Impaired Cholesterol Efflux Capacity May Help Explain Development of Early Coronary Artery Disease in Subjects with Very High HDL-C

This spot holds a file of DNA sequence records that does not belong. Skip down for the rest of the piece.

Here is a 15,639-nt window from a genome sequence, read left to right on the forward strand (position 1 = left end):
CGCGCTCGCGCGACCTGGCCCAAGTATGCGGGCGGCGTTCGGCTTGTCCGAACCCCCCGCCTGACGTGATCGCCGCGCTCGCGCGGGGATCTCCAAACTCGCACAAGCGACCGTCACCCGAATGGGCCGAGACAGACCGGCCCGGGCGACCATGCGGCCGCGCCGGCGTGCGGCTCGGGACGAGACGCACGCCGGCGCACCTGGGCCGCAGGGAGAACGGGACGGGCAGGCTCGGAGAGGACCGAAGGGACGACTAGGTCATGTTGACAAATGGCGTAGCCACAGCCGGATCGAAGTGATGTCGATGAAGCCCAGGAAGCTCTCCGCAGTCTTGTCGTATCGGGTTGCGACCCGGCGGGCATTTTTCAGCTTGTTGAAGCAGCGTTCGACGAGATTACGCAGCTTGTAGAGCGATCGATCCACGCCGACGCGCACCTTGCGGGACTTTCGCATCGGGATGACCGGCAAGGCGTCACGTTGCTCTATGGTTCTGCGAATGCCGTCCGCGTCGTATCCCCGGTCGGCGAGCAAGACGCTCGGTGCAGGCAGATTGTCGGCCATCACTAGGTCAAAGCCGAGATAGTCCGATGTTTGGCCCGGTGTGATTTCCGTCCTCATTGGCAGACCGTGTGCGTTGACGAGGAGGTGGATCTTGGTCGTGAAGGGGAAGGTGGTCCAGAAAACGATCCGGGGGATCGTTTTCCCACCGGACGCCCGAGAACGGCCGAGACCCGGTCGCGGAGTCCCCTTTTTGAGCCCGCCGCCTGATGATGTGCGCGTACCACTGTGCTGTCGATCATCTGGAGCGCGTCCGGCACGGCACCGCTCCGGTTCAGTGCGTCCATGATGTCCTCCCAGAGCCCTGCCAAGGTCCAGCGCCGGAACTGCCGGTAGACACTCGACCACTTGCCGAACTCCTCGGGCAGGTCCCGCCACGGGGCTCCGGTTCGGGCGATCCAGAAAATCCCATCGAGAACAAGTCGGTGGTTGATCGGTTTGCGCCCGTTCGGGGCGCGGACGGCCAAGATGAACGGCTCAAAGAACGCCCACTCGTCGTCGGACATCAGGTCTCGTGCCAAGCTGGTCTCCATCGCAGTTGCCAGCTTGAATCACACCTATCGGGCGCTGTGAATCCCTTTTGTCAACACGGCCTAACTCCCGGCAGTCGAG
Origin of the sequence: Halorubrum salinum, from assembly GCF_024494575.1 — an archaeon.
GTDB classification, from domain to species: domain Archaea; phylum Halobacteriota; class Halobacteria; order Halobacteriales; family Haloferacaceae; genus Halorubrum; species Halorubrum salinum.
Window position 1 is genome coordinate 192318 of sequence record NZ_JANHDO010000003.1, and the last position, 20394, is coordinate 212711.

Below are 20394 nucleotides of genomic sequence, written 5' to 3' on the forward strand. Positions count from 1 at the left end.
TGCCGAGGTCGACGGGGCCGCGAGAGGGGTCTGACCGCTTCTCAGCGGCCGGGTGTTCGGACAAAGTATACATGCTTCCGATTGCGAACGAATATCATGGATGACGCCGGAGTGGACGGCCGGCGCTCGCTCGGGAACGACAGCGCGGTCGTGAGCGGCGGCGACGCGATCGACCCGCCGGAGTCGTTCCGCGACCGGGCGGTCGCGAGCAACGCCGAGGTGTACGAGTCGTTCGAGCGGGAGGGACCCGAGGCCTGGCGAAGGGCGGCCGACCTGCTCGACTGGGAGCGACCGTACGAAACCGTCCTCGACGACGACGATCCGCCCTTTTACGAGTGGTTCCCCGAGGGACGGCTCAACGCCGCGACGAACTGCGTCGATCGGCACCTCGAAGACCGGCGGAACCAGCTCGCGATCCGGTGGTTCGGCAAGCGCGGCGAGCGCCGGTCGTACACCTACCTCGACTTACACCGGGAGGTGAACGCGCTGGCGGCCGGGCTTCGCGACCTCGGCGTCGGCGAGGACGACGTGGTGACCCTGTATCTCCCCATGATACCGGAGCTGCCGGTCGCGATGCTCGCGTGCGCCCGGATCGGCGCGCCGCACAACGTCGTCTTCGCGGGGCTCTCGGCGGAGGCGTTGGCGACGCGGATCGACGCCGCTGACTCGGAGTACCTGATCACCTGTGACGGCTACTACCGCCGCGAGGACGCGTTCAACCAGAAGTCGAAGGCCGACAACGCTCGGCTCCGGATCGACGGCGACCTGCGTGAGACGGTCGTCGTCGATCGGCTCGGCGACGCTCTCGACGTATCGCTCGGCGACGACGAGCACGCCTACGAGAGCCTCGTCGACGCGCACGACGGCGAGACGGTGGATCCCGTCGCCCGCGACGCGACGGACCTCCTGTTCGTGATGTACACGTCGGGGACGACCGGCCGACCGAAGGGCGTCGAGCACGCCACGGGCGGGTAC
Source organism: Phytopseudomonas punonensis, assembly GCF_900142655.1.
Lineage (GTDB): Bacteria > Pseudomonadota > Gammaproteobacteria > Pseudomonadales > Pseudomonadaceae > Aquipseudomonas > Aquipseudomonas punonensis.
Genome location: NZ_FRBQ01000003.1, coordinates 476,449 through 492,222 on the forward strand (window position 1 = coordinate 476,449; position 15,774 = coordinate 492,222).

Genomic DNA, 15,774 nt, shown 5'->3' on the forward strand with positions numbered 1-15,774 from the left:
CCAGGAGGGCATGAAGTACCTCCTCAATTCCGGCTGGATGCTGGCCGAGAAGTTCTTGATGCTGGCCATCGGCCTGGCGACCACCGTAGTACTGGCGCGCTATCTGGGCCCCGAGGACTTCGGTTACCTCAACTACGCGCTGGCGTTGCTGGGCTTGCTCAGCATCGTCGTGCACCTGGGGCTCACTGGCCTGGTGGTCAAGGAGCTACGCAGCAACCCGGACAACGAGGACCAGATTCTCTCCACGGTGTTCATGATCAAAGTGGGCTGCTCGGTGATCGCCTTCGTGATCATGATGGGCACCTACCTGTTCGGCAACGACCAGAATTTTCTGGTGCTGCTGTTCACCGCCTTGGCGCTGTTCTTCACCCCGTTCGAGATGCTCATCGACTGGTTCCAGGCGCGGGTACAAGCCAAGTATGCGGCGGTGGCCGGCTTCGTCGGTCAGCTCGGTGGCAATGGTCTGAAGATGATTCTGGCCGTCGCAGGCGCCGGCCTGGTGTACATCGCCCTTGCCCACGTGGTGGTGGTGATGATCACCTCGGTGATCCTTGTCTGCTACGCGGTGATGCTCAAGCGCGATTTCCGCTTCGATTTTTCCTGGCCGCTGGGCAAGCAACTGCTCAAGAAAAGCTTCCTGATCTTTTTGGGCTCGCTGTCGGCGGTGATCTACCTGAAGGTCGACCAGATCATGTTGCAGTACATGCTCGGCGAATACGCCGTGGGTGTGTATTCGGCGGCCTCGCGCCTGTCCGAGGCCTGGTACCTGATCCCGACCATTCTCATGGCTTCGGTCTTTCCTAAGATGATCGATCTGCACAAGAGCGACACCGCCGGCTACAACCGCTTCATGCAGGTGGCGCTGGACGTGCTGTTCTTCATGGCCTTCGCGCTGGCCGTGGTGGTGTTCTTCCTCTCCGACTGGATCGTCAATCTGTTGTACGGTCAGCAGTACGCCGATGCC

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Plasma levels of high-density lipoprotein cholesterol (HDL-C) are strongly inversely associated with coronary artery disease (CAD), and high HDL-C is generally associated with apparent 'protection' from CAD. A minority of individuals with very high HDL-C levels also develops CAD, a paradoxical phenotype. We hypothesize that such individuals may have HDL with altered structure and/ or function, and compared these individuals (cases) to individuals with very high HDL-C without CAD (controls). We identified 55 subjects with HDL-C above the 90th percentile, early CAD, and no major risk factors for coronary disease. We selected 120 controls without CAD, each matched for race, gender, and HDL-C level. Controls were selected to be the same age or no more than 10 years older than the cases. Studies to assess HDL composition and size distribution, cholesterol efflux capacity, and lecithin-cholesterol acyltransferase (LCAT) activity in cases and controls were conducted. Comparison of HDL particle characteristics between cases and controls demonstrated a significant reduction in HDL phospholipid composition between cases and controls (92 ± 37 mg/dl vs. 109 ± 43 mg/dL, p value 0.0095). The mean plasma total cholesterol efflux capacity was significantly reduced in subjects with elevated HDL-C and CAD as compared to controls (1.96 ± 0.39 % efflux/ 2hr/ 1% plasma vs. 2.11 ± 0.43 % efflux/ 2hr/ 1% plasma, p value 0.040). The reduction became even more significant when looking at mean ABCA1- selective cholesterol efflux between cases and controls 0.60 ± 0.24 % efflux/ 2hr/ 1% plasma vs. 0.71 ± 0.32 % efflux/ 2hr/ 1% plasma, p value 0.033). Furthermore, there was a significant reduction in mean efflux per HDL particle in cases as compared to controls (0.023 ± 0.005 % efflux/ 2hr/ 1% plasma vs. 0.025 ± 0.006 % efflux/ 2hr/ 1% plasma, p value 0.029). No significant difference was observed between cases and controls in HDL particle size or plasma LCAT activity. Reduced cholesterol efflux capacity in cases with elevated HDL-C and CAD may explain the development of early coronary artery disease. This finding reinforces the belief that cholesterol efflux capacity may in fact be a better predictor of the risk of coronary disease then HDL-C levels alone. Furthermore, the reduction in HDL phospholipid in the cases may help account for impaired cholesterol efflux.